Why will Principles be more successful than this company, who owns less than 2% of the market? P is confident that Principles is a unique product that is better than existing alternatives in Italy. Market tests have revealed that most consumers agree (See Exhibit 25). P must make these advantages clear to potential Italian consumers. P may be able to use its expertise to better market the brand to the Italians. Another potential advantage is P’s already existing throughout Europe in the past and should be able to use some of the same resources and knowledge to produce Principles in large quantities.

P&G will have to make tough adjustments, though, because snack products are often consumed away from home in alternative channels such as hotels, restaurants, and catering. P&G currently is not set up for this system, but will require it in order to experience any success. Making the investments to make Principles available at places like bars and cafeterias (which represent about 25% of sales) will be well worth it in the long-run (See Appendix 1 for investment costs). P&G should look into the marketing strategies of its competitors as well.

San Carlo had about a 36% share in voice in 1998, proving that its marketing skills may be part of the reason of its success. Babbles had about 7%, compared to 0% the past 3 years. This signifies that Babbles is starting to advertise its product, making it important for Principles to enter the market as soon as possible. A marketing strategy should involve a high number of advertisements in order to match the success of San Carlo. Age Distribution The age distribution of consumers is important to understand in marketing Principles in Italy as well.

P&G should look at both what age are those who actually consume the product, and what age are those who buy the product. In both the U. S. And the U. K. , those who actually eat Principles tend to fall within the 10-34 age range. However, those who decide/buy the product tend to be between 18-44. Italy is different in that kids aged 5-12 consume more than in the other countries. The decision influence, however, is similar to other countries, with ages 13-44 having the most “decided” volume per year. This tells us that this age range contains the people who are actually buying the product, whether or not they consume it.

Marketing methods could be adjusted to target these kids more, but it is still most important to target those who have the decision influence. Thus it is recommended that P&G attempt to target the younger population to a higher degree than in other countries. The cost of GRIP for the 4-14 age group is actually less than 50% of the cost of GRIP for the 15-44 age group, resulting in savings. At the same time, we recommend a new advertisement, requiring significant investment, to target this age group (See Appendix 1 for advertisement costs) Advertisement Content One way to analyze a country culture is through Hopefulness 5 forces.

In designing ads for Principles, P&G will want to take into account Italy’s position within each of these 5 forces. Current marketing strategy by competitors includes ads that show young people gathering to snack on products, often referencing U. S. Culture. These ads fit with Italy’s high level of individualism (DIVIDE). Other features of Italy include high masculinity (MASS), high uncertainty avoidance (AJAX), and low long-term orientation (L TO). High MASS implies that Italy is a competitive society, high I-JAG implies that Italians do not like unexpected scenarios, and a low L TO implies that

Italians are more short-term oriented. Future advertisements should look to apply to these cultural values of Italy. Italy also should carefully consider how it plans to newspapers, indicating that TV ads would likely be more effective than newspaper ads. These strategies should be used in creating ads in the future. Pricing It is recommended that Principles follow the recommended price of 2990 Lire. While, this may not be a good choice in the long-run as a result of a low profit margin, it will attract a lot of first time users who will then become repeat customers.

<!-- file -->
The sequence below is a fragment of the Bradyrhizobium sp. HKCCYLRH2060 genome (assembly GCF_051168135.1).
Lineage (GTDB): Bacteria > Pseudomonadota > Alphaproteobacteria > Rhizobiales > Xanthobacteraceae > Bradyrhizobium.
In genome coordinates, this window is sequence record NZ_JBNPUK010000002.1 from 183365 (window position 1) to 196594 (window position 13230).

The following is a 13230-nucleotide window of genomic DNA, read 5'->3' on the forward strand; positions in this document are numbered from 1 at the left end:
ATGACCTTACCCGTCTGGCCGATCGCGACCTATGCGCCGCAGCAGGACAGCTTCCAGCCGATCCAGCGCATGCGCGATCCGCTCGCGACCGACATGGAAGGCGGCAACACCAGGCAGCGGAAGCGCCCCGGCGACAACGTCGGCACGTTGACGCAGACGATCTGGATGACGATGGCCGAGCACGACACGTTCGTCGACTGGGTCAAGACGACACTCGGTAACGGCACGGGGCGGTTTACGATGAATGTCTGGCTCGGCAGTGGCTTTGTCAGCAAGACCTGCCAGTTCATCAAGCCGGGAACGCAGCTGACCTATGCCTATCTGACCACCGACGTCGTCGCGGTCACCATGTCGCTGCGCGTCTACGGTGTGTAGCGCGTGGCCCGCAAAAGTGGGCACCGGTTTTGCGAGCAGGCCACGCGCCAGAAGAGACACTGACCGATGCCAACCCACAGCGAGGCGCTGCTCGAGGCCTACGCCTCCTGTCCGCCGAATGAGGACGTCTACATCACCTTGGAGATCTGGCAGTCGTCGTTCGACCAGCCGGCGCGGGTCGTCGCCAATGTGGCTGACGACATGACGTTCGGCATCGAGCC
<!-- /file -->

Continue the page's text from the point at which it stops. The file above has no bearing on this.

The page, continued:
Prices eave been on an upward trend (See Exhibit 5), and thus price increases can be made in the future if they are determined to be needed (See Appendix 1 for pricing effects). P&G will likely want to utilize price discrimination in order to optimize its profits in different regions with different demographics in Italy. P&G likely has data on the demographics of Italy from its other businesses and studies can be carried out to find how demographics affect potato chip consumption. Promotions are a valuable tool P&G can use to help begin to develop a strong Principles brand in Italy.

A strong rand presence, linking the consumer to the product, will lead Principles on the path of long-term success. Promotions are especially important early on. Getting a customer to buy Principles once will potentially make them a lifelong customer. Through word of mouth, every customer is also a form of free advertising for the company. Smaller packaging has proven to improve volume of sales, and thus should be used at this stage of the launch. Initially, pricing decisions may be adjusted in order to expose as many people to the product as possible. One possible option for P&G to consider is an acquisition of a similar brand in

Italy. P&G has had a lot of success with acquisitions in the past, and should keep its eye open for potential targets. For example, a company that has a good distribution system to the non-retail outlets, something that P&G currently lacks, may be a good investment. Uniqueness With other products similar to Principles not having much success, it is very important that Principles emphasizes what makes it unique in order to develop a good brand reputation and to attract customers. Conclusion The limitations on this analysis include the lack of data provided regarding profits, ales, and costs in other countries.

With further data, more cause and effect relationships could be determined to help analyze how a new strategy will affect sales, etc. In the future, P&G should continue to adjust its marketing strategy to find what works best for Italy. In summary, P&G should look to further target the 5-12 age group through an additional TV advertisement focused on younger kids. The Paprika flavor, as well as original and SC&O should be introduced rapidly at the price recommended (2,990 Lire) in order to build a brand and attract repeat customers.